If you tend to wake up feeling sluggish, tired, and a little cranky, you’ve probably wondered what you can do to make the start of each day easier. According to recent research, there are three simple and effective ways you can help yourself become more of a morning person — and will leave you feeling more refreshed and alert when your feet hit the floor! 

Scientists at the University of California, Berkeley, published a study in November that found that the key to waking up feeling more refreshed doesn’t come from your genetic makeup but from three simple factors: exercise, more sleep, and a breakfast high in carbohydrates with limited sugar. 

For two weeks, the team studied the behavior of 833 people, including identical and fraternal twins, to analyze “the influence of genes from environment and behavior,” per a press release from UC Berkeley’s Berkeley News. The participants were given a variety of breakfast meals, wrote in food diaries, wore watches that recorded their physical activity and sleep (quality, quantity, timing, and regularity), and recorded their alertness throughout the day.  

The scientists found those who woke up most alert did more exercise the previous day, slept longer and later into the morning, and ate a low-sugar breakfast that was high in complex carbohydrates with a modest amount of protein. 


The study also discovered the importance of paying attention to one’s glucose response after eating breakfast, noting a controlled blood glucose response is important for experiencing a less sluggish morning.

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In an ideal world we’d all be getting the recommended seven or more hours of sleep, but what if that’s not an option? Researchers learned that each factor has “a unique and independent effect,” said study co-author and UC Berkeley postdoctoral fellow Raphael Vallat. “If you sleep longer or later, you’re going to see an increase in your alertness. If you do more physical activity on the day before, you’re going to see an increase. You can see improvements with each and every one of these factors.”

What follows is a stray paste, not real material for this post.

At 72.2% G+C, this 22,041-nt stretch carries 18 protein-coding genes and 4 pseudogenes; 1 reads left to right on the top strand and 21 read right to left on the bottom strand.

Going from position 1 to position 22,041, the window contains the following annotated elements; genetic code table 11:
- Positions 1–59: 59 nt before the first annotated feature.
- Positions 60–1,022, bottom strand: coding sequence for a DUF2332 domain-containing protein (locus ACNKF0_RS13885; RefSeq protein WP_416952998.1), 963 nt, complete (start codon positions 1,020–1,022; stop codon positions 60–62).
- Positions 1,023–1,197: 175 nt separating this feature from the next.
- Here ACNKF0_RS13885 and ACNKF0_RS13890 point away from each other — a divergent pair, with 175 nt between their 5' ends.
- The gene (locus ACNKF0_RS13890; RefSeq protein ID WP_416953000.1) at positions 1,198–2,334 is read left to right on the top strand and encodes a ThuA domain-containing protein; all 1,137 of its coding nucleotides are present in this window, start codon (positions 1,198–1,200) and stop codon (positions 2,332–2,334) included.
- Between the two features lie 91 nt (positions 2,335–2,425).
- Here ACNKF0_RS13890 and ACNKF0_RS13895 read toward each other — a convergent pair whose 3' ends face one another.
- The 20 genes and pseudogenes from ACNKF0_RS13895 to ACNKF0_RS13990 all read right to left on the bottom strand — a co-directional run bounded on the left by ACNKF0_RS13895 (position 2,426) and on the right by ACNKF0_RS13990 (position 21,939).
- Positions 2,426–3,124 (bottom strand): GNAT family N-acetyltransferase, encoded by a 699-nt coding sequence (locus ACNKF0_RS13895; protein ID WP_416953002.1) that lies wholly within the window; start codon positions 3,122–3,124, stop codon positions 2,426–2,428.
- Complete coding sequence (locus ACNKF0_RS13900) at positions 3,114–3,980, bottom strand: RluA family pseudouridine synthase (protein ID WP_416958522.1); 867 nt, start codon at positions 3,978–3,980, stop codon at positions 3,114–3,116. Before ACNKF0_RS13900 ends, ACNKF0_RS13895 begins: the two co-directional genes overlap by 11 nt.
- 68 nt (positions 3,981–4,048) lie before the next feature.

While sleep, movement, and a nutritious breakfast may not be the most surprising advice for a better, more refreshed morning routine, this information supports the idea that becoming a morning person is possible — even if it sometimes doesn’t feel like it. 

“How you wake up each day is very much under your own control, based on how you structure your life and your sleep,” said senior author Matthew Walker, UC Berkeley professor of neuroscience and psychology. “You don’t need to feel resigned to any fate, throwing your hands up in disappointment because, ‘… it’s my genes, and I can’t change my genes.’ There are some very basic and achievable things you can start doing today, and tonight, to change how you awake each morning, feeling alert and free of that grogginess.”


So if you want to start this new year off on a refreshed and recharged note, remember: sleep, move, eat breakfast, and repeat. 

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